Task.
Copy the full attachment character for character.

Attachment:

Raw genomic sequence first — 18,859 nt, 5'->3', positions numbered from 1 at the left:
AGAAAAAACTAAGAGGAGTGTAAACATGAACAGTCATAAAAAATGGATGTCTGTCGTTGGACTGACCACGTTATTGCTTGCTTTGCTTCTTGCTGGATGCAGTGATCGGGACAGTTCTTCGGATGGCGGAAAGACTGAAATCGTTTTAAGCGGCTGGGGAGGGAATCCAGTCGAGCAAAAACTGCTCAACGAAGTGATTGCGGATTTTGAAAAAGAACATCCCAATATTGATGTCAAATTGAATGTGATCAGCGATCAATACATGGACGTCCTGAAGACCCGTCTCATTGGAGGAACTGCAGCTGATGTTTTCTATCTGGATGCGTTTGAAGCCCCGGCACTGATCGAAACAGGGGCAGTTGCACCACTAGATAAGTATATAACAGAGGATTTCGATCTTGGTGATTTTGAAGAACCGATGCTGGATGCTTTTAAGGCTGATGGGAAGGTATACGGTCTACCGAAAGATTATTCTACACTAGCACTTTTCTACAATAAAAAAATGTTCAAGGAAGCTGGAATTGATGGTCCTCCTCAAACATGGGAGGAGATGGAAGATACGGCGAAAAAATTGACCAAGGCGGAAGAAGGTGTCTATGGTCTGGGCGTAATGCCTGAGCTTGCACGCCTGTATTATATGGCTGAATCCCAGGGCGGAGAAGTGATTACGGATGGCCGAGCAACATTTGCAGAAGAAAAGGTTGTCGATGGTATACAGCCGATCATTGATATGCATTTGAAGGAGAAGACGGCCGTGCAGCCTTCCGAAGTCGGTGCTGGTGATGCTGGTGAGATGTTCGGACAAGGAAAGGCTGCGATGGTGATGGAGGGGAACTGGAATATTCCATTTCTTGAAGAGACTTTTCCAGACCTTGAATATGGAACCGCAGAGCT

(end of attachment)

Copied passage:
Raw genomic sequence first — 18,859 nt, 5'->3', positions numbered from 1 at the left:
AGAAAAAACTAAGAGGAGTGTAAACATGAACAGTCATAAAAAATGGATGTCTGTCGTTGGACTGACCACGTTATTGCTTGCTTTGCTTCTTGCTGGATGCAGTGATCGGGACAGTTCTTCGGATGGCGGAAAGACTGAAATCGTTTTAAGCGGCTGGGGAGGGAATCCAGTCGAGCAAAAACTGCTCAACGAAGTGATTGCGGATTTTGAAAAAGAACATCCCAATATTGATGTCAAATTGAATGTGATCAGCGATCAATACATGGACGTCCTGAAGACCCGTCTCATTGGAGGAACTGCAGCTGATGTTTTCTATCTGGATGCGTTTGAAGCCCCGGCACTGATCGAAACAGGGGCAGTTGCACCACTAGATAAGTATATAACAGAGGATTTCGATCTTGGTGATTTTGAAGAACCGATGCTGGATGCTTTTAAGGCTGATGGGAAGGTATACGGTCTACCGAAAGATTATTCTACACTAGCACTTTTCTACAATAAAAAAATGTTCAAGGAAGCTGGAATTGATGGTCCTCCTCAAACATGGGAGGAGATGGAAGATACGGCGAAAAAATTGACCAAGGCGGAAGAAGGTGTCTATGGTCTGGGCGTAATGCCTGAGCTTGCACGCCTGTATTATATGGCTGAATCCCAGGGCGGAGAAGTGATTACGGATGGCCGAGCAACATTTGCAGAAGAAAAGGTTGTCGATGGTATACAGCCGATCATTGATATGCATTTGAAGGAGAAGACGGCCGTGCAGCCTTCCGAAGTCGGTGCTGGTGATGCTGGTGAGATGTTCGGACAAGGAAAGGCTGCGATGGTGATGGAGGGGAACTGGAATATTCCATTTCTTGAAGAGACTTTTCCAGACCTTGAATATGGAACCGCAGAGCT